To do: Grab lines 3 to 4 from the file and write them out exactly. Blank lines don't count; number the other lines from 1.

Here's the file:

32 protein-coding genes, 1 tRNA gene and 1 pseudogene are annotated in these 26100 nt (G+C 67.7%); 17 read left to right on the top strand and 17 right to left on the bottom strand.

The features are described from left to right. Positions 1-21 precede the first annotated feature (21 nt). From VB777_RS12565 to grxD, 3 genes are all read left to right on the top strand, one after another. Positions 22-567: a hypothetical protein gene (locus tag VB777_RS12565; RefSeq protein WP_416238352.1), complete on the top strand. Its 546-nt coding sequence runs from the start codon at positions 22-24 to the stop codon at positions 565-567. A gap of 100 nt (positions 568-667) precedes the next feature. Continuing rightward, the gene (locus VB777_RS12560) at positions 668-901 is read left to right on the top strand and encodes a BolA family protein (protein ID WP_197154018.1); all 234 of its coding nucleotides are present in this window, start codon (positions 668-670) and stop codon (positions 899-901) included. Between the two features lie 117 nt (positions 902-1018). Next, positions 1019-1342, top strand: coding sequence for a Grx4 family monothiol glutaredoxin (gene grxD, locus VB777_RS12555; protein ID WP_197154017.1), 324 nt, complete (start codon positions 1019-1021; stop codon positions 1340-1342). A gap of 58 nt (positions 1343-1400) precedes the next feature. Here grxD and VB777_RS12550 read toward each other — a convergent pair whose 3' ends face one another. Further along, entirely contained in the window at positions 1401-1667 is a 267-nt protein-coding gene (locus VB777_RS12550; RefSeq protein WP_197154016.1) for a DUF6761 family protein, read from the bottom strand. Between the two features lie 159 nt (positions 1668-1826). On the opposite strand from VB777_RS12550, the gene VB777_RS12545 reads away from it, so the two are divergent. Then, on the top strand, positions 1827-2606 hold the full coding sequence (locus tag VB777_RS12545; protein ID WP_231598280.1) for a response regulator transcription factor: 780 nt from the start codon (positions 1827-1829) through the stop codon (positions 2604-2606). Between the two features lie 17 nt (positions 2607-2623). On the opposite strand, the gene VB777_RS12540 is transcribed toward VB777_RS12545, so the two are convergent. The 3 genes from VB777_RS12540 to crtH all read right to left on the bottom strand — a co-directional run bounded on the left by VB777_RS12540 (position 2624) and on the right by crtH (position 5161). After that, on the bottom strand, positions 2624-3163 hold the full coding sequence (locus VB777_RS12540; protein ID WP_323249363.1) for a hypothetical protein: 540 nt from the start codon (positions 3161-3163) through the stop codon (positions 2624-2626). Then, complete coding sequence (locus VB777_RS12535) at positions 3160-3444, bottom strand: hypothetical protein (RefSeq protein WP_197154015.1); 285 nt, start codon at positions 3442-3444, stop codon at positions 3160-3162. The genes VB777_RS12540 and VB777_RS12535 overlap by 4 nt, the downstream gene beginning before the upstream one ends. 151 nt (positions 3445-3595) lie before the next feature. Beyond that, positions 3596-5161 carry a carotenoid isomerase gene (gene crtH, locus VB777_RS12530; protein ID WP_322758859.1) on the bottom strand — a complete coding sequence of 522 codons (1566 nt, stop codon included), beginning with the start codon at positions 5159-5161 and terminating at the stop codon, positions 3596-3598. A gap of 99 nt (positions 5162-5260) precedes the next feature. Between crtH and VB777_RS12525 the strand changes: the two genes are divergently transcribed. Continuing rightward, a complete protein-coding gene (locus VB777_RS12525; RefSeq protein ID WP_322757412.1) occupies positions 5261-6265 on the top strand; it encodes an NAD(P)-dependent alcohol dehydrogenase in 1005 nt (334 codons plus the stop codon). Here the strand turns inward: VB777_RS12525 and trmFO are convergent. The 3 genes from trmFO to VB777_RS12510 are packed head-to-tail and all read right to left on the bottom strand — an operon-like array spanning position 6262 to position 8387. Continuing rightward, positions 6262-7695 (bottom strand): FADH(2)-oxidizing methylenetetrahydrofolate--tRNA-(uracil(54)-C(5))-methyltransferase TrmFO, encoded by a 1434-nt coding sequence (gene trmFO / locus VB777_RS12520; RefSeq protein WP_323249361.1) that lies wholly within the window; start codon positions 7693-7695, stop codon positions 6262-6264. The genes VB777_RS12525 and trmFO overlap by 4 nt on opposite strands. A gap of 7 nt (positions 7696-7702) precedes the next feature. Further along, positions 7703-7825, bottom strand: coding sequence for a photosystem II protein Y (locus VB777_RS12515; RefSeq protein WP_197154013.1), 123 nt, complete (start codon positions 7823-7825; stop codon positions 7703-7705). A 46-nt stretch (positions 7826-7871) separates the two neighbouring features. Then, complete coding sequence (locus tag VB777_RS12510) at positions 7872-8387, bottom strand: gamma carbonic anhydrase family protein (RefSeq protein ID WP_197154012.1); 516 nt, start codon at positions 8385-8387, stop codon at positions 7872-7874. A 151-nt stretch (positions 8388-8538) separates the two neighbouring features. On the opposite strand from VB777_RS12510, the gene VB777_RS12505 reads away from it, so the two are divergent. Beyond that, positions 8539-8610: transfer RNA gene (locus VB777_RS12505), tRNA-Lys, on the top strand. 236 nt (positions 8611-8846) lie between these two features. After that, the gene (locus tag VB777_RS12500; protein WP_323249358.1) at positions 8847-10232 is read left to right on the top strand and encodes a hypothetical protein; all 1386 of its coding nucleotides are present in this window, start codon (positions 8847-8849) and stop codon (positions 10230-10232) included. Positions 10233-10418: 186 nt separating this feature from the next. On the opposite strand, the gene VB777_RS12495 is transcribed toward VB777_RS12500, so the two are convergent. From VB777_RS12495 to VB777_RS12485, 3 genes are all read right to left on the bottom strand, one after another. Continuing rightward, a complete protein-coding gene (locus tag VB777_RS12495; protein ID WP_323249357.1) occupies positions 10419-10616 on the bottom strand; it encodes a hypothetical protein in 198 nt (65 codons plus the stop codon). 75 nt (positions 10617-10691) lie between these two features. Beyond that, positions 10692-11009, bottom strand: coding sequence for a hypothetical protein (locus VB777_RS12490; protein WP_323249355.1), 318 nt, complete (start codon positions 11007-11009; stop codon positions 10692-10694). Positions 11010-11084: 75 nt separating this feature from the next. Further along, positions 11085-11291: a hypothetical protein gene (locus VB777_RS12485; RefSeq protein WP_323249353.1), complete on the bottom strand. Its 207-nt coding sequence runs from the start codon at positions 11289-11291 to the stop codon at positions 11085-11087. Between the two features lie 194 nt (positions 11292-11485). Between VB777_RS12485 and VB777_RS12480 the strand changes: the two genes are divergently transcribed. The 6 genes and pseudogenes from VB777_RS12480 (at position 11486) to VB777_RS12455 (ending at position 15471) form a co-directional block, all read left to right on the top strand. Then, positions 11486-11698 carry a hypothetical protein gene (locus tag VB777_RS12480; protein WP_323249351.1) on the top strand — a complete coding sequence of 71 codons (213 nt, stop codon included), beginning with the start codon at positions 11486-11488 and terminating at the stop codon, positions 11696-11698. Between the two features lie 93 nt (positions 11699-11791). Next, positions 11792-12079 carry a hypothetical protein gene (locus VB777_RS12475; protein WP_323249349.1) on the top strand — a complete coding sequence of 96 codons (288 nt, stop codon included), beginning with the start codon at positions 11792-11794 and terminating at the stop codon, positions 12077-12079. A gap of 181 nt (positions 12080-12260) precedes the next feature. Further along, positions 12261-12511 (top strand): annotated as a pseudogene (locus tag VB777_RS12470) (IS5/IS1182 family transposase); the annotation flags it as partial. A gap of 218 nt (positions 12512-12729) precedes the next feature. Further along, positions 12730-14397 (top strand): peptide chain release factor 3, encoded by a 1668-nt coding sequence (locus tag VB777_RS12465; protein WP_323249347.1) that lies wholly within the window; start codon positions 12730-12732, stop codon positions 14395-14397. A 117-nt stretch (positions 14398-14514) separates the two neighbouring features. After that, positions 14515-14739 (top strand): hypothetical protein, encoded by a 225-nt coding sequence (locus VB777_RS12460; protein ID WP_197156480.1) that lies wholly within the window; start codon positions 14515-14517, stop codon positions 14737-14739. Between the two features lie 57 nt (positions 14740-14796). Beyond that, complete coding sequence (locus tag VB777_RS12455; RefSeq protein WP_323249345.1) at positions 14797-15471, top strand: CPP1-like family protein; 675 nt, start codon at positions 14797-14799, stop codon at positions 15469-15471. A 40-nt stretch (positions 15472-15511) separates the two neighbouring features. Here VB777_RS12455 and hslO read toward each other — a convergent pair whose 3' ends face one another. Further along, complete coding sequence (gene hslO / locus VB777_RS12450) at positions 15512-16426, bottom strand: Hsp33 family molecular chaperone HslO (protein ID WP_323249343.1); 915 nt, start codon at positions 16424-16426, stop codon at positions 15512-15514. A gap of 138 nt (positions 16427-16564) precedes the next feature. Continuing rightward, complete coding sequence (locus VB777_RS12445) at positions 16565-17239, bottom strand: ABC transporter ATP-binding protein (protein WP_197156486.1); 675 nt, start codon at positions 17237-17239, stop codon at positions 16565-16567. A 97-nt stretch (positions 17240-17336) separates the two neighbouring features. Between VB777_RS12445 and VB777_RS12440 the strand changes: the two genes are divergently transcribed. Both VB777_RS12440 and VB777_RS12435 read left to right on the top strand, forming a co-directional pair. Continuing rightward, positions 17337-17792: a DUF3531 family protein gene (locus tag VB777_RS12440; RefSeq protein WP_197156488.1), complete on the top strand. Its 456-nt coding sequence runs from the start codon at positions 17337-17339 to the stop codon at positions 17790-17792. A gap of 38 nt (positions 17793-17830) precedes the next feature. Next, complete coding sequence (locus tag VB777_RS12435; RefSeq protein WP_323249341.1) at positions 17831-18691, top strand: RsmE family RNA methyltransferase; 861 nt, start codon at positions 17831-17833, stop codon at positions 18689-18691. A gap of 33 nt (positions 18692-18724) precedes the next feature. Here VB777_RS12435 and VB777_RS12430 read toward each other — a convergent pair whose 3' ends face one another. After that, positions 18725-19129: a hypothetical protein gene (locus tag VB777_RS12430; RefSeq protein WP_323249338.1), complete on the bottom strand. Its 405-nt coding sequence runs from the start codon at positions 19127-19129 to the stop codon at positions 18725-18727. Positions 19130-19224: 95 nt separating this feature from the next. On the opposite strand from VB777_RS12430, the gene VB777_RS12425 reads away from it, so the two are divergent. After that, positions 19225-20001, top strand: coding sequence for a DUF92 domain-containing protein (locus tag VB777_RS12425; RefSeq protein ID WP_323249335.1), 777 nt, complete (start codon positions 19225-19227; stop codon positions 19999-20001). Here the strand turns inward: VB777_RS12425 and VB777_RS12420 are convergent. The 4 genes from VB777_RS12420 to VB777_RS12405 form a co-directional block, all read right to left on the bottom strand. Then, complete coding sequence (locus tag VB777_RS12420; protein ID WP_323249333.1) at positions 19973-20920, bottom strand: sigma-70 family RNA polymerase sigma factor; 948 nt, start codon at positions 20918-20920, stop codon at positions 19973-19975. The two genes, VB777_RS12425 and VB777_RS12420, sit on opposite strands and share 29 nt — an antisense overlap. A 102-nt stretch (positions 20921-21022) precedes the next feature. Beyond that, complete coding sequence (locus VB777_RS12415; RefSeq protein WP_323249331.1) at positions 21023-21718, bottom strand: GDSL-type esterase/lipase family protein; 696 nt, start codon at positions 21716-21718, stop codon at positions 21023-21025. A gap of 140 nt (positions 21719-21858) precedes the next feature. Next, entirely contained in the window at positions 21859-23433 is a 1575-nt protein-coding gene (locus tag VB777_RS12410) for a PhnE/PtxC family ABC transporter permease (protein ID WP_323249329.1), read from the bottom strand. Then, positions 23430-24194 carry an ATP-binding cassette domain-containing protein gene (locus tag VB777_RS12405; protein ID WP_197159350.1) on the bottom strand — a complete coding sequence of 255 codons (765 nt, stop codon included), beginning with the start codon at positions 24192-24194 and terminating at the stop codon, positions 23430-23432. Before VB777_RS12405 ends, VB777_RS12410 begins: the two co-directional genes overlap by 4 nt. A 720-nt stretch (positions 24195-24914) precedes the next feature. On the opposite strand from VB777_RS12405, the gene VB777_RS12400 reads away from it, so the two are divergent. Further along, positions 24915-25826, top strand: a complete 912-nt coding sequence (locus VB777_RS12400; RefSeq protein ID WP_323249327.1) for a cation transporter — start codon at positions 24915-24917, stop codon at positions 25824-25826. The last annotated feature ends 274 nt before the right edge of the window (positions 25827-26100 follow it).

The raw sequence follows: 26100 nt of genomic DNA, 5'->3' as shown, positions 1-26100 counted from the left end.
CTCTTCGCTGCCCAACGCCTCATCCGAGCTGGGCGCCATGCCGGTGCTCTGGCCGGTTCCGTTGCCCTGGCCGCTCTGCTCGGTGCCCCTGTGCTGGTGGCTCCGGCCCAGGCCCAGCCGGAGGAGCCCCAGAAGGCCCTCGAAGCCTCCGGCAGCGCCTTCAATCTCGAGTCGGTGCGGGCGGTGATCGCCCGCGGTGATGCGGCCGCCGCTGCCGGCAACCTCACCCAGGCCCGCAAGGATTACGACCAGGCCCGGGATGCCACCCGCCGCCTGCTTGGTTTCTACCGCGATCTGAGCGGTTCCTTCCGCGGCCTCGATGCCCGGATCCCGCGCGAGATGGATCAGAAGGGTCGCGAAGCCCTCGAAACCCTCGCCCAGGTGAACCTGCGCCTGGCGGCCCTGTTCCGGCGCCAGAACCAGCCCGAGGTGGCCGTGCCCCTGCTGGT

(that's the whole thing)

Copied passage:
The raw sequence follows: 26100 nt of genomic DNA, 5'->3' as shown, positions 1-26100 counted from the left end.
CTCTTCGCTGCCCAACGCCTCATCCGAGCTGGGCGCCATGCCGGTGCTCTGGCCGGTTCCGTTGCCCTGGCCGCTCTGCTCGGTGCCCCTGTGCTGGTGGCTCCGGCCCAGGCCCAGCCGGAGGAGCCCCAGAAGGCCCTCGAAGCCTCCGGCAGCGCCTTCAATCTCGAGTCGGTGCGGGCGGTGATCGCCCGCGGTGATGCGGCCGCCGCTGCCGGCAACCTCACCCAGGCCCGCAAGGATTACGACCAGGCCCGGGATGCCACCCGCCGCCTGCTTGGTTTCTACCGCGATCTGAGCGGTTCCTTCCGCGGCCTCGATGCCCGGATCCCGCGCGAGATGGATCAGAAGGGTCGCGAAGCCCTCGAAACCCTCGCCCAGGTGAACCTGCGCCTGGCGGCCCTGTTCCGGCGCCAGAACCAGCCCGAGGTGGCCGTGCCCCTGCTGGT